By Gregory Peterson, Accumold
As medical and wearable devices become much smaller and lighter than anyone could have previously imagined, a new breed of engineers and designers are turning their focus to ultra-small thermoplastic component design. In this shift however, a pattern has emerged where micron tolerance considerations are presenting some common mistakes.
As these designers are being asked to fit more functionality into tighter spaces, they are discovering new methods to accomplish increasingly difficult design challenges. These ideas are shaping the future of product design, but their inexperience in this micro molded space has also created an alarming trend. This knowledge gap could be responsible for massive delays in the manufacturing process, and in many cases, unnecessary product design revisions.
That trend? A failure to consider gate and ejector pin locations. As surprising as it sounds, this Achilles Heel of the micro mold process is weakening strong manufacturing companies and processes. While some designers are crossing over from micro machining, others may be new into the space and simply overlook the issue this may cause.
While this may not dynamically impact the design of your average small injection molded part, consider the surface area dedicated to an ejector pin when the entire part is 800 x 360 x 380 microns. Proportionally speaking, it’s a huge deal. Luckily, there is an easy fix.
Provided the part can be molded, at best, companies see delays in their manufacturing process as designers redesign the part to include ejector pin and gate locations. At worst, (25% of the time, in fact) these revisions result in such a dynamic change, the entire product or device has to be completely redesigned.
At Accumold, redesign decisions are typically made through three to four back and forth meetings between designers and micro mold engineers. When dealing with microns, an improperly placed gate can fail to fill the entire mold making an incomplete part that lacks a robust structure, and an ejector pin placed in the wrong location can change the part geometry. Because a design is only as strong as the molding process that produces it, there are several rules of thumb to make sure the micro molded part is designed correctly.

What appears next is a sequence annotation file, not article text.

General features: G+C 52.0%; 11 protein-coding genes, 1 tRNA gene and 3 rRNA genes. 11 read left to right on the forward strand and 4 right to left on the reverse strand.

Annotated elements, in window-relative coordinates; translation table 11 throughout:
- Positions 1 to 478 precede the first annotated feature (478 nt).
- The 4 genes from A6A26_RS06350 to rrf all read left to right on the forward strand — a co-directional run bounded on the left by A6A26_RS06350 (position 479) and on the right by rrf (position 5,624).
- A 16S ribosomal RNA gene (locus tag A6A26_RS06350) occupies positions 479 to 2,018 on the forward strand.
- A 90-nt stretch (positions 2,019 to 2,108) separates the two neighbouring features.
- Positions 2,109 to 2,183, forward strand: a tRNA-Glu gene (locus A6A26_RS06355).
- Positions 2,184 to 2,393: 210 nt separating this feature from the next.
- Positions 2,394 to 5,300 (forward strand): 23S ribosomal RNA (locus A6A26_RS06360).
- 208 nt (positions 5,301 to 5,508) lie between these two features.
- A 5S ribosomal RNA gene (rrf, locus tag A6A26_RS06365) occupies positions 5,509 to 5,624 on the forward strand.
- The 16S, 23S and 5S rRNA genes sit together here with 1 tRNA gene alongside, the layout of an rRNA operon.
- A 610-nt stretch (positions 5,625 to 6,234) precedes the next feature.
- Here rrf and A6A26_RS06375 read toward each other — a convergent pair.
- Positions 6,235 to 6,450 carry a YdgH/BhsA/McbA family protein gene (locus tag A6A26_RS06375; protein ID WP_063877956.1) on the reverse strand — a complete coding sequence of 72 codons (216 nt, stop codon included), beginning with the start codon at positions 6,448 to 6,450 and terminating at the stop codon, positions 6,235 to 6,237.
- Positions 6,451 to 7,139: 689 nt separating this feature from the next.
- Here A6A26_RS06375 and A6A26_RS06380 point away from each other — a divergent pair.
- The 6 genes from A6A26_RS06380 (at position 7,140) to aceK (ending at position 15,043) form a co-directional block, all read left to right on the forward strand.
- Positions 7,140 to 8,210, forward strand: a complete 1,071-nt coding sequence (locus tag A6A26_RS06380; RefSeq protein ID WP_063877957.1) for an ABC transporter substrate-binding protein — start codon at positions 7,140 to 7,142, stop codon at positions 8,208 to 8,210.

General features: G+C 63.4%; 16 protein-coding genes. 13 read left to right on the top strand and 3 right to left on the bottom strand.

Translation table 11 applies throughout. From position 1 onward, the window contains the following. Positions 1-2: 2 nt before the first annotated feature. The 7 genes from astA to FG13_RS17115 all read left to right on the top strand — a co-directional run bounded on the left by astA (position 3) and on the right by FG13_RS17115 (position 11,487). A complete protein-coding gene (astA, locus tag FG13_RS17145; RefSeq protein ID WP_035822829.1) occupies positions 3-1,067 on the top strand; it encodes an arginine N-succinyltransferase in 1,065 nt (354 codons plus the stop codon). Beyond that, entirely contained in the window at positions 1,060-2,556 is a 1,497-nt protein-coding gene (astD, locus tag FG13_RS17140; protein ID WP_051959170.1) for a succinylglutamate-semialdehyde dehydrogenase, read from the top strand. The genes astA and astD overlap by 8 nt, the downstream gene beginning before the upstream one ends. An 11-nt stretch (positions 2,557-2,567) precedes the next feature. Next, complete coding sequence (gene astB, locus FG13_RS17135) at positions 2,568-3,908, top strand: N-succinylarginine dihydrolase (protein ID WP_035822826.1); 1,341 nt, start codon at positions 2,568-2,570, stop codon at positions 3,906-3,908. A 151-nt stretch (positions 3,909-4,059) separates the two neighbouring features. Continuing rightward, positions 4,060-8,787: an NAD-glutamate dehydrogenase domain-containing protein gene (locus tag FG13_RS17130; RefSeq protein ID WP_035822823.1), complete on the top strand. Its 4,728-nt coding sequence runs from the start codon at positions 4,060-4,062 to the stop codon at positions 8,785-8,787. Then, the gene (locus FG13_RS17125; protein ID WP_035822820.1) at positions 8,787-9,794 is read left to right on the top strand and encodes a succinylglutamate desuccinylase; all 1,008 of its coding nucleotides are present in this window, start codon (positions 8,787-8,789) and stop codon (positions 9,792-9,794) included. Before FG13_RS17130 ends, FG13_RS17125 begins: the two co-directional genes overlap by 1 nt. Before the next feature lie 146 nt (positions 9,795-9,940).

Gate location on every part is often located on the thickest geometry of the part to make sure the entire mold fills. Ejector pin locations should always avoid thin areas, preventing the force of the ejector pin from punching through the part, or damaging it. In some cases, ejector pin locations on the part itself are impossible. But that doesn’t mean the part cannot be made.
When ejector pin or gate locations simply can’t exist anywhere on the part without compromising the design, there are work arounds to accommodate part complexity. Adding a “gate feature” to the end of a part has proven useful. The feature is an excess portion of the part that is left connected for the sole purpose of ejecting it out of the cavity. This part then goes through another process designed to trim the gate feature off, leaving the final part.
It’s a given considering gate and ejector pin locations in advance can save a lot of time and resources, but in some cases simply thinking ahead saves the entire project. Today’s micro technology has less margin for error than past projects, and it’s vital to accommodate for these micro features that perhaps in the past, part designers never had to consider.
As in any project, it’s wise to share as many details with your molder in advance, even more so in micro molding. A project you may believe is extremely unique or challenging (or impossible) may have already been tackled and conquered. When you give your micro molder a good idea of what the part is, and how it works in the overall product design, breakthroughs are made.
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